The artichoke part of the Jerusalem artichoke's name comes from the taste of its edible tuber. Samuel de Champlain, the French explorer, sent the first samples of the plant to France, noting that its taste was similar to an artichoke.

History

Jerusalem artichokes were first cultivated by the Native Americans (who called them "sun roots") long before the arrival of the Europeans; this extensive cultivation makes the exact native range of the species obscure. The French explorer Samuel de Champlain found them being grown at Cape Cod in 1605.

Cultivation and uses

Unlike most tubers, but in common with other members of the Asteraceae (including the artichoke), the tubers store the carbohydrate inulin (not to be confused with insulin) instead of starch. For this reason, Jerusalem artichoke tubers are an important source of fructose for industry. The crop yields are high, typically 16–20 tonnes/ha for tubers, and 18–28 tonnes/ha green weight for foliage. Jerusalem artichoke also has a great deal of unused potential as a producer of ethanol fuel, using inulin-adapted strains of yeast for fermentation..

Jerusalem artichokes are easy to cultivate, which tempts gardeners to simply leave them completely alone to grow. However the quality of the edible tubers degrades unless the plants are dug up and replanted in fertile soil. This can be a chore, as even a small piece of tuber will grow if left in the ground, making the hardy plant a potential weed.

The tubers have a consistency much like potatoes, and in their raw form have the same taste as potatoes except with crispness and a slight powdery note. The carbohydrates give the tubers a tendency to become very soft and mushy if boiled, so it is best to steam them lightly if it is desired to preserve their texture. The inulin is not well digested by some people, leading to the misconception that sunchokes are not edible or an assumption that they cause flatulence and gastric pain. Gerard's Herbal, printed in 1621, quotes the English planter John Goodyer on Jerusalem artichokes:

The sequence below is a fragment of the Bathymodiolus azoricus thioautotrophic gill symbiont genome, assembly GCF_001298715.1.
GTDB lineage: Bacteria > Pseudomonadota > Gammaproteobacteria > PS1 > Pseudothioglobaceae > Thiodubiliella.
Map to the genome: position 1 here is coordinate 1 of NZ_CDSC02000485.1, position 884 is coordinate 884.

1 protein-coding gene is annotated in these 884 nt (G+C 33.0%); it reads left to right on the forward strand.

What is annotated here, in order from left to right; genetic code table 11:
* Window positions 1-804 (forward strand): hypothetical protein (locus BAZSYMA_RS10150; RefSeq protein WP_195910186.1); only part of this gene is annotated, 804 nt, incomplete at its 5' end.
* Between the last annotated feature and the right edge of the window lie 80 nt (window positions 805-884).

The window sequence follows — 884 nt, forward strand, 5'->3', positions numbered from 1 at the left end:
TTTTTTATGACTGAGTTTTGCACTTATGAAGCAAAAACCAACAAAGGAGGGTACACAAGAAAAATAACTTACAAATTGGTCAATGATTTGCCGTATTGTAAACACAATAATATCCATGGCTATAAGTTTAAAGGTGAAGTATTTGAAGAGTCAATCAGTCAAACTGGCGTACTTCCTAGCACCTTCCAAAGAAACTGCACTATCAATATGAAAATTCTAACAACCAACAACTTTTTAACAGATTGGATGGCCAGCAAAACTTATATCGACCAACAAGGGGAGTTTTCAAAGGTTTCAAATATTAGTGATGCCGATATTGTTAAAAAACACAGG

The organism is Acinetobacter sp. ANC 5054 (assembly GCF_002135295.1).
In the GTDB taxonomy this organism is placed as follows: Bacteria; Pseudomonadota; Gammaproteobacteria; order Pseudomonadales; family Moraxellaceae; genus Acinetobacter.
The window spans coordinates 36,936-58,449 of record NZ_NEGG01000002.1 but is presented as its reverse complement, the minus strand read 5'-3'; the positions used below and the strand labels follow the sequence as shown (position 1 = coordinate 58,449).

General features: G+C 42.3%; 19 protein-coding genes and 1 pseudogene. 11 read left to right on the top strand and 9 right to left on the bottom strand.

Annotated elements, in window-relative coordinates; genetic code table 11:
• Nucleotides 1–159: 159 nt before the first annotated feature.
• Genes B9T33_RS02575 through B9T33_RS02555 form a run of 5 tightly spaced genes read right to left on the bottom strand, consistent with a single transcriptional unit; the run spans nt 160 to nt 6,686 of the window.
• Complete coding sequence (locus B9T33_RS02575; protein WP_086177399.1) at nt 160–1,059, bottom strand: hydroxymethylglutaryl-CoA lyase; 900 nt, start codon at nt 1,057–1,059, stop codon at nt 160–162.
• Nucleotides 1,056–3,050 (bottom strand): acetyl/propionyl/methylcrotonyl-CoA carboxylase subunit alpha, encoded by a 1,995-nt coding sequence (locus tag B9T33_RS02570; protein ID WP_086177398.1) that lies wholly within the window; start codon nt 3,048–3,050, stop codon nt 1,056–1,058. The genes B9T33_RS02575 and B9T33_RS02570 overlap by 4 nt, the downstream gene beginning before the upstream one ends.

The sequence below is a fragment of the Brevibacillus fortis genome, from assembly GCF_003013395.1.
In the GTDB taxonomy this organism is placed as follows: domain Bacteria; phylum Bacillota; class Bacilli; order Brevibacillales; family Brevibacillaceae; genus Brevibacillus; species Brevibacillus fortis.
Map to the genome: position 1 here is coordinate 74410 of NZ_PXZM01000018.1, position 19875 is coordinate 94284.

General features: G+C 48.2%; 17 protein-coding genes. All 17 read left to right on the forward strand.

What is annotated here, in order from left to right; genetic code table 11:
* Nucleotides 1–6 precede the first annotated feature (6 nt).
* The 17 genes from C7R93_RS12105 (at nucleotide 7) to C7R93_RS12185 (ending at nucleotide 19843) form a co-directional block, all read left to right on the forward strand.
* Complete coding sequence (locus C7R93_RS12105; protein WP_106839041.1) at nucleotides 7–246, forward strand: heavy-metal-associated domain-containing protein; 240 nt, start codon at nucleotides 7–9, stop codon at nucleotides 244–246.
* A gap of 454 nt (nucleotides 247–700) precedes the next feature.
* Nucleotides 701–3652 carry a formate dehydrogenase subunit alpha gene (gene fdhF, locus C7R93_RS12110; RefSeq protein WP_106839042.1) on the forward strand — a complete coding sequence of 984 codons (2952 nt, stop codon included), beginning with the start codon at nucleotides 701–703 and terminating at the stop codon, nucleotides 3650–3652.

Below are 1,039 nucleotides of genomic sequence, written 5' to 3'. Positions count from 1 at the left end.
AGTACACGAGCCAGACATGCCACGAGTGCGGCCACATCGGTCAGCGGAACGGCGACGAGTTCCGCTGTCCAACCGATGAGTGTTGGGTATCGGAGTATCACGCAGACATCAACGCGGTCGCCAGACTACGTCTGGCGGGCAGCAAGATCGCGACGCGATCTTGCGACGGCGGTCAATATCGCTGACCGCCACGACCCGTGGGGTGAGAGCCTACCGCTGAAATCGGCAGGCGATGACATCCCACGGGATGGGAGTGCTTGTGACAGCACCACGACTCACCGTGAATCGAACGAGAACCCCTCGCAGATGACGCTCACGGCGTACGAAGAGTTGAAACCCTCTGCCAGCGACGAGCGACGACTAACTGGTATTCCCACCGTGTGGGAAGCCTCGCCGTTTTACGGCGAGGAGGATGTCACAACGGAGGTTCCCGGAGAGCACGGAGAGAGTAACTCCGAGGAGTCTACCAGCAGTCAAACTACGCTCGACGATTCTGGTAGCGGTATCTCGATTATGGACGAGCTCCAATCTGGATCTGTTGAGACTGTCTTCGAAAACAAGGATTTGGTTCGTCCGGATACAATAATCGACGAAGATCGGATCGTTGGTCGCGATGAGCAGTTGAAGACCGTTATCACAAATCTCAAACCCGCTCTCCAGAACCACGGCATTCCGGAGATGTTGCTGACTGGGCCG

"which way soever they be dressed and eaten, they stir and cause a filthy loathsome stinking wind within the body, thereby causing the belly to be pained and tormented, and are a meat more fit for swine than men."

Jerusalem artichokes are sold in the produce departments of many supermarkets. They are usually pre-packaged in a plastic tray labeled for specialty food sales, but some stores carry them loose in baskets or bins, where they look like kiwi-sized gnarled potatoes or ginger root. The freshest roots are plump and vibrant in appearance. If they are left too long in the open, they become wrinkled and soft and can develop a bitter taste. Fresh and steamed they have a mild, sweet and nutty flavor.

Jerusalem artichokes have 650 mg. potassium per 1 cup (150g) serving. They are also high in iron, and contain 10-12% of the US RDA of fiber, niacin, thiamine, phosphorus and copper.

Liquor

In the Baden-Württemberg, Germany, over 90 percent of the Jerusalem artichoke root is used to produce a spirit called "Topinambur", "Topi" or "Rossler".